Hazing illegal but persistent – hazing of women cadets at the Virginia Military Institute

CHARLESTON, S.C. — The kind of hazing that allegedly happened to
two female cadets at The Citadel in recent months is nothing new.

Jeanie Mentavlos of Charlotte, N.C., and Kim Messer of Clover,
S.C., alleged that they were physically and verbally hazed by
upperclassmen after suffering stress fractures that exempted them from
rigorous marching and other military training. The alleged hazings were
made public December 13 and college administrators asked the State Law
Enforcement Division and the FBI to investigate.

Although school regulations and state law prohibit the practice,
allegations of hazing incidents have persisted. Some cases have been
reported, but others have taken years to be told. Thirty years ago, The
Citadel’s first Black cadet, Charles D. Foster, was the alleged victim
of abuse but only a few of his classmates would say it publicly.

Messer’s father reported that a Citadel upperclassman used a rifle
to shove the two female freshmen against a barracks wall. There were
also allegations that someone squirted liquid nail polish remover on
their clothing and ignited it. Two male cadets were suspended and five
others were relieved of their duties because of the incidents.

The other two female cadets, Petra Lovetinska, a Czech national
from Washington, D.C., and Nancy Mace of Goose Creek, S.C. have not
reported any hazing incidents.

The four females were admitted to The Citadel last fall after the
U.S. Supreme Court ruled last summer that Virginia Military Institute’s
all-male admissions policy was unconstitutional. The Citadel and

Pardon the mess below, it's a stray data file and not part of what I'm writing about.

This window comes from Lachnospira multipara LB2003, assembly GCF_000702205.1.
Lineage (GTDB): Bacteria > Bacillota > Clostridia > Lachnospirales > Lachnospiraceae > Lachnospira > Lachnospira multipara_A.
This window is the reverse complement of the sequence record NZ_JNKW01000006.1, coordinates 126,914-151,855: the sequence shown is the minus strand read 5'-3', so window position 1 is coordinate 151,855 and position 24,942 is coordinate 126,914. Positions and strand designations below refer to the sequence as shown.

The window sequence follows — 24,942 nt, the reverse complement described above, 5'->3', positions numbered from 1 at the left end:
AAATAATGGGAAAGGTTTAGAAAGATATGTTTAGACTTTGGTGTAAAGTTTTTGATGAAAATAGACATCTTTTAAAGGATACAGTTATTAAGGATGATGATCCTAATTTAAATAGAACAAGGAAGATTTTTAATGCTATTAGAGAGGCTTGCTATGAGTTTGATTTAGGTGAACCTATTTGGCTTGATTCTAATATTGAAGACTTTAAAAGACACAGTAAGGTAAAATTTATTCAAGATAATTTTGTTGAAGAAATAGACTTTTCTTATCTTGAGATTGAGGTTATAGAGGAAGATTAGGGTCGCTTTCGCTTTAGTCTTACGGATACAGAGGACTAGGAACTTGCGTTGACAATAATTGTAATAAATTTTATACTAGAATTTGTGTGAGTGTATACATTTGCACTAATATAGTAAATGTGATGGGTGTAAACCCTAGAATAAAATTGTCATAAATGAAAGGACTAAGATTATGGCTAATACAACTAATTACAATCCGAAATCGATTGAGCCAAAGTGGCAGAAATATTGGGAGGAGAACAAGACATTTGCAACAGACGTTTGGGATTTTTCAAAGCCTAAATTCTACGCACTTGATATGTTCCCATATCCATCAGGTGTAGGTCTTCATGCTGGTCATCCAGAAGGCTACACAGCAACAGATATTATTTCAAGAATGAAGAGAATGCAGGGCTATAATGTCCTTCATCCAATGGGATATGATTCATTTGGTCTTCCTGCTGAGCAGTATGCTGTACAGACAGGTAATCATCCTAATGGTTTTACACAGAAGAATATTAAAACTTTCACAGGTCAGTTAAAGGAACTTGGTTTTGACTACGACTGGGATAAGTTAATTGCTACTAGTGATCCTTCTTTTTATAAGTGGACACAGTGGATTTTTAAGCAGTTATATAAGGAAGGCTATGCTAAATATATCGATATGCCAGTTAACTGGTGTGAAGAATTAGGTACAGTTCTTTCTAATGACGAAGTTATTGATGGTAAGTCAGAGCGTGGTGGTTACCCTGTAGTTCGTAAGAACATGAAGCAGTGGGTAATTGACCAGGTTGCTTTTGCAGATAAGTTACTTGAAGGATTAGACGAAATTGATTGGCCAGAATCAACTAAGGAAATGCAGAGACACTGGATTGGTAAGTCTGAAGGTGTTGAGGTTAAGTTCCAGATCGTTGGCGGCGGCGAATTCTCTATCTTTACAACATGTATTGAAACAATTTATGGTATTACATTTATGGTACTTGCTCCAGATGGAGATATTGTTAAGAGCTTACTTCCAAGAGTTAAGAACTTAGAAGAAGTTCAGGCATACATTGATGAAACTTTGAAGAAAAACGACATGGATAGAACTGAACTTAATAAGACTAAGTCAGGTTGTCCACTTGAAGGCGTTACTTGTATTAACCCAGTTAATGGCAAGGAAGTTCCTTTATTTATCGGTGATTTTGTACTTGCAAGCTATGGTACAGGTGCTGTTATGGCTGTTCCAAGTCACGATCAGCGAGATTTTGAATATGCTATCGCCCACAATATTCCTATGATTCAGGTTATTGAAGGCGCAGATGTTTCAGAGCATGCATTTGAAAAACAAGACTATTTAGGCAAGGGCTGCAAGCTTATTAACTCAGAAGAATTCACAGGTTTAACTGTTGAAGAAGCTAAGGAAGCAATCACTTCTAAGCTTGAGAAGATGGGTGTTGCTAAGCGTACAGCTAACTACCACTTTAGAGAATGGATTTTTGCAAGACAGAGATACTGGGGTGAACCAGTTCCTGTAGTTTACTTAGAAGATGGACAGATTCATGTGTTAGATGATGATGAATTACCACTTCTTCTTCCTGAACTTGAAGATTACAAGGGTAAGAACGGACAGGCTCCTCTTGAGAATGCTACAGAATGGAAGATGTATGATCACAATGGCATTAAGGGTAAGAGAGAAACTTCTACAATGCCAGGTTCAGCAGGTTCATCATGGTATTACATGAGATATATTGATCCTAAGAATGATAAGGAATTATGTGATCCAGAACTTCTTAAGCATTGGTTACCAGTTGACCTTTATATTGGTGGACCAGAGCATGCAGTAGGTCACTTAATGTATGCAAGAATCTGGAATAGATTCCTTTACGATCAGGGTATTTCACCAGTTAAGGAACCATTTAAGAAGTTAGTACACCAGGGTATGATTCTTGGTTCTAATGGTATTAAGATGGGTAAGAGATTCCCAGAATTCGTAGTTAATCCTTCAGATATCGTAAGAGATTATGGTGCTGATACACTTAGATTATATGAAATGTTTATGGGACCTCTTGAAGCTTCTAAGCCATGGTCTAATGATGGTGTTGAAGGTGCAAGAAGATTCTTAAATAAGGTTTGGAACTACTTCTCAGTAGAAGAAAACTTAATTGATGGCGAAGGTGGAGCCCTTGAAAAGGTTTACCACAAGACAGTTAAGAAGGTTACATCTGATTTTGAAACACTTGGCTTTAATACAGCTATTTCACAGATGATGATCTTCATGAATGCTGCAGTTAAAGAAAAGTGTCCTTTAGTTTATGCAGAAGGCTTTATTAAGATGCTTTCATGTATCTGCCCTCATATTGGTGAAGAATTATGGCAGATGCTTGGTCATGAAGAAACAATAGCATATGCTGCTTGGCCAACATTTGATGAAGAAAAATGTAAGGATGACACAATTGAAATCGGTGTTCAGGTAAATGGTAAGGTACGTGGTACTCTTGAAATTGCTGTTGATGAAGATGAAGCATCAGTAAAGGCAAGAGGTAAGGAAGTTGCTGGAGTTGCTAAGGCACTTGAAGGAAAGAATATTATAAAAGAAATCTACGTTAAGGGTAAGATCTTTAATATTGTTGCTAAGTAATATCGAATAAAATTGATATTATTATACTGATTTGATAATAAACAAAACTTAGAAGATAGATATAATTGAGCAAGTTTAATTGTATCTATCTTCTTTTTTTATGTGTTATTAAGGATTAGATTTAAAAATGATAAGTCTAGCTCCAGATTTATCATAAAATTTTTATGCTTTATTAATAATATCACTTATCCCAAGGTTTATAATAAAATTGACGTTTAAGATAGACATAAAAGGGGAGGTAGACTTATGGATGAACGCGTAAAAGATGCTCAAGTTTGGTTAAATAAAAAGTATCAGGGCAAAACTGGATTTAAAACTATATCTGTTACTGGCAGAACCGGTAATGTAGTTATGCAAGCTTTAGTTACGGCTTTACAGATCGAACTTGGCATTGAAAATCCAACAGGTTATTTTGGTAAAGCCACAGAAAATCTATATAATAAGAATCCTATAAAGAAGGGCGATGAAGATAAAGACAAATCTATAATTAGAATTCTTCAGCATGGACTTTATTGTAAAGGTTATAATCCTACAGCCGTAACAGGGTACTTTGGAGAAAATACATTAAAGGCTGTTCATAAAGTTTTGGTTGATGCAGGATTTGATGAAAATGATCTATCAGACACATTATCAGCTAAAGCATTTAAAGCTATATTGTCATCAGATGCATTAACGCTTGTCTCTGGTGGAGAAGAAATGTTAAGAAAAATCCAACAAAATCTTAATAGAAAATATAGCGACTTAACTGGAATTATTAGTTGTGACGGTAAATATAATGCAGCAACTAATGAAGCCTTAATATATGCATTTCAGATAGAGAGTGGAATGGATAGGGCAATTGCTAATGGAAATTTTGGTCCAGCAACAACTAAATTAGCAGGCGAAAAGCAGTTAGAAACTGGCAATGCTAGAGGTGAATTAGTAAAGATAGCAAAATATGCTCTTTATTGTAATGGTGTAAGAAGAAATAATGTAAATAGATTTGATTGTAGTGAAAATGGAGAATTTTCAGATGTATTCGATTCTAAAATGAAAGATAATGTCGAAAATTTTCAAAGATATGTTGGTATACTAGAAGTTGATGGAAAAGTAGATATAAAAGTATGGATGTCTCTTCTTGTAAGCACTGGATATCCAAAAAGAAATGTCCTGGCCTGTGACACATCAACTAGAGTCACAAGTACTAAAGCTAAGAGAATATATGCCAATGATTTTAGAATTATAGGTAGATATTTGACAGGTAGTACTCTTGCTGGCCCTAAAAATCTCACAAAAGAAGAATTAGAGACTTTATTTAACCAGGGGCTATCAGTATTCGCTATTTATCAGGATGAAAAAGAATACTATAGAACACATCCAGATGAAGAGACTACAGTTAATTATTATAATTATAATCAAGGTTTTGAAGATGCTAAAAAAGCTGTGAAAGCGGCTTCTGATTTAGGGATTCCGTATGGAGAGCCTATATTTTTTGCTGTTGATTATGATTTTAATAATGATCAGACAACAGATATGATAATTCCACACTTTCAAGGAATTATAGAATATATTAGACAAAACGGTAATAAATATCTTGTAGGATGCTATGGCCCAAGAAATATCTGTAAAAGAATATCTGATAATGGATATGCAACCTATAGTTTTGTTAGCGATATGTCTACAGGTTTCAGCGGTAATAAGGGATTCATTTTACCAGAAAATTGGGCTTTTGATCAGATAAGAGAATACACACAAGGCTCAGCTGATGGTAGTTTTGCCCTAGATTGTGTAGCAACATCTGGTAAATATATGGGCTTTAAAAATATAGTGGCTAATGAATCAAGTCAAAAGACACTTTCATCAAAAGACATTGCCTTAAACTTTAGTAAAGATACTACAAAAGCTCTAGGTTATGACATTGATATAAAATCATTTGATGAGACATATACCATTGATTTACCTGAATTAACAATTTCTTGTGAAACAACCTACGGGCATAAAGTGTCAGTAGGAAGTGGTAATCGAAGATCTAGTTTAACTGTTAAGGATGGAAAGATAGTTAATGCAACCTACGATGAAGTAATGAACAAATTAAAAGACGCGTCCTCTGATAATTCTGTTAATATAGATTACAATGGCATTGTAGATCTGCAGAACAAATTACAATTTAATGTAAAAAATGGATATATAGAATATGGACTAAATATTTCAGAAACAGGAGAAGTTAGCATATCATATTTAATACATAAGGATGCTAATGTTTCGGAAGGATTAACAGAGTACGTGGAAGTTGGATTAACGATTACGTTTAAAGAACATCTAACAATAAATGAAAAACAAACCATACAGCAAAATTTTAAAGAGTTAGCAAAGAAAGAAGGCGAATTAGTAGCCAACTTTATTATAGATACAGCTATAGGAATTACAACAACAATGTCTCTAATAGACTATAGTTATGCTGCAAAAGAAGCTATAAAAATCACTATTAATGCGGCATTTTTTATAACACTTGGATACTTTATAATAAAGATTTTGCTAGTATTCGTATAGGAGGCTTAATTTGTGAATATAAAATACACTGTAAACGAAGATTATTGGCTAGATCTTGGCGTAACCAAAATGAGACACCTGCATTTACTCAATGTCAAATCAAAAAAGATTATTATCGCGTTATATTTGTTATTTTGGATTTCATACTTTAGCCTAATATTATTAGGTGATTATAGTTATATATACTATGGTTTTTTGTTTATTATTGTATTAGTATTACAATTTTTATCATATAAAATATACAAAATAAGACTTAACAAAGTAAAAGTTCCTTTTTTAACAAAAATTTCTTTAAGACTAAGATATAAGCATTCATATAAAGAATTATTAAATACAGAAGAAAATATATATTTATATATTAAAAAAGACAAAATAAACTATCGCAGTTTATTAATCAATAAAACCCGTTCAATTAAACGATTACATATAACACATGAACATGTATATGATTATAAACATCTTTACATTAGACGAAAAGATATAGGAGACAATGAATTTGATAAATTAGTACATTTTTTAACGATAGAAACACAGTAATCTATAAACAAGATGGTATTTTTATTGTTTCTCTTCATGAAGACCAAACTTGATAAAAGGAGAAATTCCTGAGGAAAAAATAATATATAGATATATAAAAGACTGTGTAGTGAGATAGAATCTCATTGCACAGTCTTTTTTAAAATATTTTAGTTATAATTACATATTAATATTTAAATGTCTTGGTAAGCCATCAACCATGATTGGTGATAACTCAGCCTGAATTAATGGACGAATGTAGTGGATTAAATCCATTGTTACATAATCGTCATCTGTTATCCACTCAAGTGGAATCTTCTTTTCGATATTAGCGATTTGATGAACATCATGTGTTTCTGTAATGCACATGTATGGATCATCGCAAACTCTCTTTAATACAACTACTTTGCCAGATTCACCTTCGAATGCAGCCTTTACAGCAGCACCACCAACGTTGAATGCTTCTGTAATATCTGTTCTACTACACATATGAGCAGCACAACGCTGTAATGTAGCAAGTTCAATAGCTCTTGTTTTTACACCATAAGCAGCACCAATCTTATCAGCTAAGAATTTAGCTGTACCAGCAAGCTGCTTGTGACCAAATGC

Virginia Military Institute were the last two state-supported all-male
colleges.

The first year for freshmen — or knobs, as they are called at the
academy — has been traditionally tough, combining intense physical
training and psychological confrontation along with the daily class
work. However, some upperclassmen have taken the confrontational aspect
to the extreme. As a result, the fourth-class system has been
scrutinized a number of times in the past two decades — including in
1968, two years after Foster’s arrival.

The system had to be revamped in 1991 after the Lane Report found
that even upperclassmen are hazing victims. The Junior Sword Drill team
was terminated because a junior cadet tryout was physically abused by
another cadet. The system was also put under a microscope in 1980, 1976
and 1972.

It is unclear if Messer and Mentavlos will return to the
military-style college after the holiday break. Nevertheless. The
Citadel will post adult supervisors overnight in all barracks —
including Padgett-Thomas Barracks, where Messer and Mentavlos were
members of Echo Company — starting in January in wake of the
allegations.

It’s important we restore some order and discipline in the system
we have.” said James Jones, chairman of the school’s Board of Visitors.

COPYRIGHT 1997 Cox, Matthews & Associates



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